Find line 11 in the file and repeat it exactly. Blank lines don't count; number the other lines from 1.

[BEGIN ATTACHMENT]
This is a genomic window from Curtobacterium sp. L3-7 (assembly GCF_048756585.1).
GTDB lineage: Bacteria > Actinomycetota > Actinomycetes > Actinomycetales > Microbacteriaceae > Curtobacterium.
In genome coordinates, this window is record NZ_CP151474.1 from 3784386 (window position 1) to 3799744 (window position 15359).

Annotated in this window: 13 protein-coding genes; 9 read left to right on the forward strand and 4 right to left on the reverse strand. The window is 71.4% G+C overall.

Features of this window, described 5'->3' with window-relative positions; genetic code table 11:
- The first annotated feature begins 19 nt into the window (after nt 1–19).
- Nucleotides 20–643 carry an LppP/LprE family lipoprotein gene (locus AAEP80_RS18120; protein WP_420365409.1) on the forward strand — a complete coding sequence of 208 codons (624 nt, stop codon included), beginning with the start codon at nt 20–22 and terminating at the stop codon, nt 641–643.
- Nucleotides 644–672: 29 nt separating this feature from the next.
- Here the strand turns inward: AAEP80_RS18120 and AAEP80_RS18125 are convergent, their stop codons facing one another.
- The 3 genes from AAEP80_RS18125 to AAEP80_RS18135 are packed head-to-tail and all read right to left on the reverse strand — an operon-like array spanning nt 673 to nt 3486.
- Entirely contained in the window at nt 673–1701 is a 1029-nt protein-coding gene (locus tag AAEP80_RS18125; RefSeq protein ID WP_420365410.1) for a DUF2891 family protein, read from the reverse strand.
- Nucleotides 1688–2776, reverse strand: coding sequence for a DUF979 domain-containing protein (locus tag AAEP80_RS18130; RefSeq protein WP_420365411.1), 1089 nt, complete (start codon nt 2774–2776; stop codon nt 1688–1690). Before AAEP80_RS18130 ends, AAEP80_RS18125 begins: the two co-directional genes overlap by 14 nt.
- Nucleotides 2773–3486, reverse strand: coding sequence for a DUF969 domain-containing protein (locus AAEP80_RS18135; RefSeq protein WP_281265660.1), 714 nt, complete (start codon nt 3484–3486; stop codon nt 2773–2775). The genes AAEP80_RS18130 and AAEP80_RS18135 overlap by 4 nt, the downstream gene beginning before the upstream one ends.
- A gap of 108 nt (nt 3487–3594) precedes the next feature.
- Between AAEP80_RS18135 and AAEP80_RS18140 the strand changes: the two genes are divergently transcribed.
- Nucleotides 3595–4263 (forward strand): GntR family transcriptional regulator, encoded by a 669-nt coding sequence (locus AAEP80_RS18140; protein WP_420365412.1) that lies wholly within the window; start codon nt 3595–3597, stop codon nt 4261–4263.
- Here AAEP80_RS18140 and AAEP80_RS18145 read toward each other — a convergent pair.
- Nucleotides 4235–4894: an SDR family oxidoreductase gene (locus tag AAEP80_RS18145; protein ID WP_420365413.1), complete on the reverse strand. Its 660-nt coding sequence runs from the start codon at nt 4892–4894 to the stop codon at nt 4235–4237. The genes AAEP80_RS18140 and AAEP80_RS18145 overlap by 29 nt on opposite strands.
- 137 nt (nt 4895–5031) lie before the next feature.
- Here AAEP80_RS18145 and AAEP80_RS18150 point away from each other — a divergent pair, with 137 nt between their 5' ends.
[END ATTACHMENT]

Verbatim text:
- Entirely contained in the window at nt 673–1701 is a 1029-nt protein-coding gene (locus tag AAEP80_RS18125; RefSeq protein ID WP_420365410.1) for a DUF2891 family protein, read from the reverse strand.